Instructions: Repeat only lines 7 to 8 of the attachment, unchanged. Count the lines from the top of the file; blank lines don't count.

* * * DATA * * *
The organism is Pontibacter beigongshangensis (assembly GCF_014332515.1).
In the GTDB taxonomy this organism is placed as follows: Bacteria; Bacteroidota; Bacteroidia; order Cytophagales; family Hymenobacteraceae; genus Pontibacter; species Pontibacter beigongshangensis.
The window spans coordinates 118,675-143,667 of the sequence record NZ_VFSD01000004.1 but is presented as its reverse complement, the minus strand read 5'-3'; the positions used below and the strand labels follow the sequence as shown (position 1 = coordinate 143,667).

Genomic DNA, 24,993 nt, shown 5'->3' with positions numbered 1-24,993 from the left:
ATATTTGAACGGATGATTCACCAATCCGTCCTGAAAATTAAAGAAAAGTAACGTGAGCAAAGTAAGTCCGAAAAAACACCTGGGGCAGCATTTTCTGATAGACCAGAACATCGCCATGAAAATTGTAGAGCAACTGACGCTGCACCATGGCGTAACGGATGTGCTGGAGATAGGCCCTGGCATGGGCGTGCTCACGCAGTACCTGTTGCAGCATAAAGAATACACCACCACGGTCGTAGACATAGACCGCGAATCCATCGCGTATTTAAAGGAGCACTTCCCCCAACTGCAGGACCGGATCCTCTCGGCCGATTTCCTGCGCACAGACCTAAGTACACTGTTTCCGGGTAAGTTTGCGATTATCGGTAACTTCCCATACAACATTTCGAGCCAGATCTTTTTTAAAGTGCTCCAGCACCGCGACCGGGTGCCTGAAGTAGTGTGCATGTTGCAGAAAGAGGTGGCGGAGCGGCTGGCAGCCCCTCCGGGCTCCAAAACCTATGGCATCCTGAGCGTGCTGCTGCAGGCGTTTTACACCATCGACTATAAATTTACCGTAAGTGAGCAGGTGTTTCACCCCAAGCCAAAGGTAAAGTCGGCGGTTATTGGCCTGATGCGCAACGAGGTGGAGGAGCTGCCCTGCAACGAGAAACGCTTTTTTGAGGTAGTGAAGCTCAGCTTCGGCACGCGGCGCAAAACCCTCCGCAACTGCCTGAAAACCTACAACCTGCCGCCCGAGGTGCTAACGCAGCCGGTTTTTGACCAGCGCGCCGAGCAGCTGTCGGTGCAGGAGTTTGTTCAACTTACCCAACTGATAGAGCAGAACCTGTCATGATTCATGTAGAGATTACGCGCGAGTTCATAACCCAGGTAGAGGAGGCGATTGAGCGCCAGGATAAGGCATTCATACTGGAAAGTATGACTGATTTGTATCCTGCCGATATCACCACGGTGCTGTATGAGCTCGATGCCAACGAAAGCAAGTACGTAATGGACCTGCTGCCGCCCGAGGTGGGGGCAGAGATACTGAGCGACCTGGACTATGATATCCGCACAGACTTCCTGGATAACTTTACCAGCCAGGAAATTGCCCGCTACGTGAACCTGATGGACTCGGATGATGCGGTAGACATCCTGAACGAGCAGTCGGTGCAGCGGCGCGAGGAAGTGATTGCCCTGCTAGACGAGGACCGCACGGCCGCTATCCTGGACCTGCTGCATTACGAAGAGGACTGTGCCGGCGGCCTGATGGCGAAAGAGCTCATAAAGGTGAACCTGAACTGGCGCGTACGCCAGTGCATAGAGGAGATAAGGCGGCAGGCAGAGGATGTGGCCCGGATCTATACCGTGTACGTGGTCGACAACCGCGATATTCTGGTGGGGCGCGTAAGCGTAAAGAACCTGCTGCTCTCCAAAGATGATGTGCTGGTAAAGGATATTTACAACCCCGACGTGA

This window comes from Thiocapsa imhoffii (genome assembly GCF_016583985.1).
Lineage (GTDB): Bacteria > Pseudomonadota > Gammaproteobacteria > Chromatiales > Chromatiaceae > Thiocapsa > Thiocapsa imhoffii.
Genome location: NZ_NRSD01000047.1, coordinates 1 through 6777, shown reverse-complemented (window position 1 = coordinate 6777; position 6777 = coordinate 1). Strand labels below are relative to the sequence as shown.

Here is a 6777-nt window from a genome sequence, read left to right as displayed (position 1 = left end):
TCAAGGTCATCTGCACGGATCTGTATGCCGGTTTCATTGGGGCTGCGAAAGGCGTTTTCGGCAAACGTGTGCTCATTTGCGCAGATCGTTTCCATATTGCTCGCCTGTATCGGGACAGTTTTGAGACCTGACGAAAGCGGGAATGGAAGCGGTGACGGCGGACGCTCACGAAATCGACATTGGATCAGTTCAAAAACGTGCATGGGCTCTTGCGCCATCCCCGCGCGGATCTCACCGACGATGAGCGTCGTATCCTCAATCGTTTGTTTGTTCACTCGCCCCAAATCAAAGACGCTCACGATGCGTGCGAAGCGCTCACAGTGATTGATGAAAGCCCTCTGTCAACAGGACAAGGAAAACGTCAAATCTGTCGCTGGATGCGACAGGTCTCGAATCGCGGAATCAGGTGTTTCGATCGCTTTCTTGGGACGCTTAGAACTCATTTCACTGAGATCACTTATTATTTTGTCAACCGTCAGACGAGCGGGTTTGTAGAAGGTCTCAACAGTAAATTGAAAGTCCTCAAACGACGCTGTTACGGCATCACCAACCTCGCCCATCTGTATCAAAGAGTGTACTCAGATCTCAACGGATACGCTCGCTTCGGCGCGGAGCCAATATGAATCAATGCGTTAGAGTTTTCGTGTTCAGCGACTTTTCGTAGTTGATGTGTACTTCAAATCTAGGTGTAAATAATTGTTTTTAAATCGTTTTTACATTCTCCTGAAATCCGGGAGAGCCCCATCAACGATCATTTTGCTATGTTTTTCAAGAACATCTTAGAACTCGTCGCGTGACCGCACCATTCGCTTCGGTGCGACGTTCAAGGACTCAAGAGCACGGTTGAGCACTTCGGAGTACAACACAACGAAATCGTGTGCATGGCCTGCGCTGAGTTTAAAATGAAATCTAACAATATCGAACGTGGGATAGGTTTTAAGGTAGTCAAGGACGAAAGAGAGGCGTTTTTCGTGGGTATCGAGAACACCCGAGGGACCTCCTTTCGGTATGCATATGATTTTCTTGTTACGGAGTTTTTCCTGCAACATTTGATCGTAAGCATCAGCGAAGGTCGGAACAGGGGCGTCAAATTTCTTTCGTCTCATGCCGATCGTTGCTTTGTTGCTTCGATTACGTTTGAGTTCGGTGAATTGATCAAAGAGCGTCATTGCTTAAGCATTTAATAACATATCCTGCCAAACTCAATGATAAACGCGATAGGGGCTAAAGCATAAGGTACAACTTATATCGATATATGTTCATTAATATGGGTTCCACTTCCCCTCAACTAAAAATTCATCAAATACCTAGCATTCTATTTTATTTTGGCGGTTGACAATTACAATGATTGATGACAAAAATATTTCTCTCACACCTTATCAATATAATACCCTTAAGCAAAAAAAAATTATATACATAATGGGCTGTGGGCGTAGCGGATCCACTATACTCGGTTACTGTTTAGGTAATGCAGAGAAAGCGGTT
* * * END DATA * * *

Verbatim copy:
Lineage (GTDB): Bacteria > Pseudomonadota > Gammaproteobacteria > Chromatiales > Chromatiaceae > Thiocapsa > Thiocapsa imhoffii.
Genome location: NZ_NRSD01000047.1, coordinates 1 through 6777, shown reverse-complemented (window position 1 = coordinate 6777; position 6777 = coordinate 1). Strand labels below are relative to the sequence as shown.